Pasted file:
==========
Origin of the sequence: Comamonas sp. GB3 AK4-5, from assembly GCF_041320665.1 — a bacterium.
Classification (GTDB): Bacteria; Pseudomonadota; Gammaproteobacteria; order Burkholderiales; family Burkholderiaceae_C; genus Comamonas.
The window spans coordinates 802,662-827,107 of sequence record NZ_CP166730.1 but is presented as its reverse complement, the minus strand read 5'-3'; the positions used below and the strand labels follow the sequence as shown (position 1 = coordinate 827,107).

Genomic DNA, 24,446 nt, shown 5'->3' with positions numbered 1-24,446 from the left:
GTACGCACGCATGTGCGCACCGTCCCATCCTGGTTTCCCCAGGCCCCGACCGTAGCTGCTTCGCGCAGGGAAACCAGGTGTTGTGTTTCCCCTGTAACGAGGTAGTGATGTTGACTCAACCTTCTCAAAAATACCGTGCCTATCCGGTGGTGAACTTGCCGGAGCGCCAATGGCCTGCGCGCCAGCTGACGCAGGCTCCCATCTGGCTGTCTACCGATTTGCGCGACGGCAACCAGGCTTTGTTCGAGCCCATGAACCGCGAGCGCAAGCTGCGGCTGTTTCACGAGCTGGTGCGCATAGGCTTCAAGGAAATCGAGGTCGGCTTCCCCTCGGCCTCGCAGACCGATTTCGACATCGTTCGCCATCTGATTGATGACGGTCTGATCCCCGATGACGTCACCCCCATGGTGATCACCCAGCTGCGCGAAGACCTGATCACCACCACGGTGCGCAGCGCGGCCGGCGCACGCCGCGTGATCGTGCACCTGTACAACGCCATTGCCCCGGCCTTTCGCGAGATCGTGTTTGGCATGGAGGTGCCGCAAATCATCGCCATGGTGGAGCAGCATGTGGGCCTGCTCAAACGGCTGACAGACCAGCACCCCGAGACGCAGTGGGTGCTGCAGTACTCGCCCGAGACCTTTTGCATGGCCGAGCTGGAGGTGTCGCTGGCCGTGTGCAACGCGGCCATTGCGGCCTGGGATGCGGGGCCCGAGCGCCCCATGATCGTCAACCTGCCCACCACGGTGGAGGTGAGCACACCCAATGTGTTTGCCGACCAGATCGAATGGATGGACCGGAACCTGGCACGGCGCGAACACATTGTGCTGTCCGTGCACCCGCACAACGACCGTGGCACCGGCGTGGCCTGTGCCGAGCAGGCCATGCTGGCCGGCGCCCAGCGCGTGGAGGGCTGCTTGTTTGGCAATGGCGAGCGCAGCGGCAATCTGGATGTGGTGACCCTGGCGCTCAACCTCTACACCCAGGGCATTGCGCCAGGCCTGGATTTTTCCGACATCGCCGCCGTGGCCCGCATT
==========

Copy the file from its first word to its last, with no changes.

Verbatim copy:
Origin of the sequence: Comamonas sp. GB3 AK4-5, from assembly GCF_041320665.1 — a bacterium.
Classification (GTDB): Bacteria; Pseudomonadota; Gammaproteobacteria; order Burkholderiales; family Burkholderiaceae_C; genus Comamonas.
The window spans coordinates 802,662-827,107 of sequence record NZ_CP166730.1 but is presented as its reverse complement, the minus strand read 5'-3'; the positions used below and the strand labels follow the sequence as shown (position 1 = coordinate 827,107).

Genomic DNA, 24,446 nt, shown 5'->3' with positions numbered 1-24,446 from the left:
GTACGCACGCATGTGCGCACCGTCCCATCCTGGTTTCCCCAGGCCCCGACCGTAGCTGCTTCGCGCAGGGAAACCAGGTGTTGTGTTTCCCCTGTAACGAGGTAGTGATGTTGACTCAACCTTCTCAAAAATACCGTGCCTATCCGGTGGTGAACTTGCCGGAGCGCCAATGGCCTGCGCGCCAGCTGACGCAGGCTCCCATCTGGCTGTCTACCGATTTGCGCGACGGCAACCAGGCTTTGTTCGAGCCCATGAACCGCGAGCGCAAGCTGCGGCTGTTTCACGAGCTGGTGCGCATAGGCTTCAAGGAAATCGAGGTCGGCTTCCCCTCGGCCTCGCAGACCGATTTCGACATCGTTCGCCATCTGATTGATGACGGTCTGATCCCCGATGACGTCACCCCCATGGTGATCACCCAGCTGCGCGAAGACCTGATCACCACCACGGTGCGCAGCGCGGCCGGCGCACGCCGCGTGATCGTGCACCTGTACAACGCCATTGCCCCGGCCTTTCGCGAGATCGTGTTTGGCATGGAGGTGCCGCAAATCATCGCCATGGTGGAGCAGCATGTGGGCCTGCTCAAACGGCTGACAGACCAGCACCCCGAGACGCAGTGGGTGCTGCAGTACTCGCCCGAGACCTTTTGCATGGCCGAGCTGGAGGTGTCGCTGGCCGTGTGCAACGCGGCCATTGCGGCCTGGGATGCGGGGCCCGAGCGCCCCATGATCGTCAACCTGCCCACCACGGTGGAGGTGAGCACACCCAATGTGTTTGCCGACCAGATCGAATGGATGGACCGGAACCTGGCACGGCGCGAACACATTGTGCTGTCCGTGCACCCGCACAACGACCGTGGCACCGGCGTGGCCTGTGCCGAGCAGGCCATGCTGGCCGGCGCCCAGCGCGTGGAGGGCTGCTTGTTTGGCAATGGCGAGCGCAGCGGCAATCTGGATGTGGTGACCCTGGCGCTCAACCTCTACACCCAGGGCATTGCGCCAGGCCTGGATTTTTCCGACATCGCCGCCGTGGCCCGCATT